Heriot-Watt University - Articles and news items
Issue 4 2011 • 6 September 2011 • Graham G. Stewart, GGStewart Associates and the International Centre of Brewing and Distilling, Heriot-Watt University
While the basic processes of malting, brewing and distilling were established long ago, it was in the late 19th century that the key scientific investigations commenced on beer and its production through the pioneering work of scientists such as Pasteur, Hansen, Sorenson, Brown and decades of subsequent research on process engineering, sensor technology, barley and yeast metabolism, hop chemistry and more. Beer brewing represents the quintessential fermentation process in terms of product quality control and efficient use of resources1.
Over the past 30 years, and longer, process optimisation and increased efficiencies have been priorities for many brewing and distilling companies2. Process intensification has become part of this endeavour and has focused on increased rates of fermentation and final attenuation, high quality yeast viability and vitality, decreased maturation (aging) times, more efficient stabilisation and filtration, enhanced beer quality and stability and high gravity brewing and distilling including reduced capital expenditure and a positive impact on process sustainability3.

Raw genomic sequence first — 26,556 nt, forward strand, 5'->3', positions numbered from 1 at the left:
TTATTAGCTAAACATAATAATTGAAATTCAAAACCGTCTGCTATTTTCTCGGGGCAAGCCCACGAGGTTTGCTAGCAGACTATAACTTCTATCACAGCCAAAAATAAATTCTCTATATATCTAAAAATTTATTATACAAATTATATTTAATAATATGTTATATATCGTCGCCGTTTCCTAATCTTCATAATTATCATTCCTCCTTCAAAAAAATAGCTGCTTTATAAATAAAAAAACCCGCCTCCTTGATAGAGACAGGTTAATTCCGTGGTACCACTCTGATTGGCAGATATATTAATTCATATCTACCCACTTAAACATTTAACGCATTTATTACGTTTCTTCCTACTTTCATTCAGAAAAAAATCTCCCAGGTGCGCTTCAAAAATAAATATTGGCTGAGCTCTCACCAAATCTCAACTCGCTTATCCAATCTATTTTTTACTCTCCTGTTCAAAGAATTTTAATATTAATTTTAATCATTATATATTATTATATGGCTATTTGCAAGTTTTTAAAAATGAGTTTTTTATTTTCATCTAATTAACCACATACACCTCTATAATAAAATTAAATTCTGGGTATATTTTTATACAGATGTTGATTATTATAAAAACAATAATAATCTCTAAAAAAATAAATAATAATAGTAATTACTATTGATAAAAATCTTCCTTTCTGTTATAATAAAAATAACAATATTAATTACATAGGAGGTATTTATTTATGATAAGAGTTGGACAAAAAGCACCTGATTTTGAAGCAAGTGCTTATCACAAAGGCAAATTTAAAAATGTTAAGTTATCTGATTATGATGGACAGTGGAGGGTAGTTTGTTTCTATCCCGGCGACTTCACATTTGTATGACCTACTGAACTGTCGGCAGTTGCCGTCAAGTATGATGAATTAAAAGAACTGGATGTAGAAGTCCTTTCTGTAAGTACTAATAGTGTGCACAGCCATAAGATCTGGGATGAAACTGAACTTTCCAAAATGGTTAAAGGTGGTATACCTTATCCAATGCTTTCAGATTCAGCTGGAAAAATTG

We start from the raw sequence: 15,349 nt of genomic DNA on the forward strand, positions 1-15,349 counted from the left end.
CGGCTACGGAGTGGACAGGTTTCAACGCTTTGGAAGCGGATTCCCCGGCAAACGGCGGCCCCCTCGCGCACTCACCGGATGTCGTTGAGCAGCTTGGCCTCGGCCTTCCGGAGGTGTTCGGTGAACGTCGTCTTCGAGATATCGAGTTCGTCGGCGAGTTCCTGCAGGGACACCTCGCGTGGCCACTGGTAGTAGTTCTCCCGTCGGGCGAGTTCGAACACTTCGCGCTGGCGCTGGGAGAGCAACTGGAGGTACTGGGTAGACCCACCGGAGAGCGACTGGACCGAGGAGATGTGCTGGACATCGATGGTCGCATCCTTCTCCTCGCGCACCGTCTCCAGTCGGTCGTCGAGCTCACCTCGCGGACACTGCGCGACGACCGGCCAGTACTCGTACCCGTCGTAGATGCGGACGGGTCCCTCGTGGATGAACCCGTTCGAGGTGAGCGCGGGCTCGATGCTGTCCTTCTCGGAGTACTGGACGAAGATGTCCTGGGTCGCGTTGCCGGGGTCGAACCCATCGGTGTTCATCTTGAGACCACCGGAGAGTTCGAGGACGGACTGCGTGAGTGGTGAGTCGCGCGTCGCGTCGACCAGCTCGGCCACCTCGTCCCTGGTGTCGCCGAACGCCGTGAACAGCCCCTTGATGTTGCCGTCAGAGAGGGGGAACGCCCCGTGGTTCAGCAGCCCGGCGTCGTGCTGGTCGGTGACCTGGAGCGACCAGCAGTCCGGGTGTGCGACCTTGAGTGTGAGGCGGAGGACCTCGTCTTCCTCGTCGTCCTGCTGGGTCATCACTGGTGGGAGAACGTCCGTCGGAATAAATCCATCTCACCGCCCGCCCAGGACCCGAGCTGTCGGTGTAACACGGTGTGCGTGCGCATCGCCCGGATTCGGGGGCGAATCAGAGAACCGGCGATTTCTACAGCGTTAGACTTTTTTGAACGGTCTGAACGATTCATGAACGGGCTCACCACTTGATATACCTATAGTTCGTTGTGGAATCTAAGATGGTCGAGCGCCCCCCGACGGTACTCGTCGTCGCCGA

Issue 3 2011 • 7 July 2011 • Paul Hughes, School of Life Sciences, Heriot-Watt University
To many, consumers and non-consumers alike, there is an understanding that hops are an essential ingredient for the production of beer. However, the history of hop usage for beer production is not as venerable as beer production itself. The hop plant, Humulus lupulus L., was mentioned as early as the first century AD by Pliny the Elder in his prolific ‘Natural History’ (This 37-volume work is the only surviving example of the writings of Pliny the Elder, as he and all his other works perished during the Vesuvius eruption of August AD 79) as being a salad ingredient. However, it was only in the 12th Century that the value of hops for flavouring and preservation of beverages seems to have been recognised. Their use in beer is probably of German origin and hop gardens are often mentioned in German statutes of the 13th Century, when the land dedicated to hop growing must have slowly increased. To this day, Germany is one of the principal hop growing regions in the world.
During the past few decades, process optimisation and increased efficiencies have become priorities for many brewing companies worldwide. High gravity brewing is one method to achieve these objectives.
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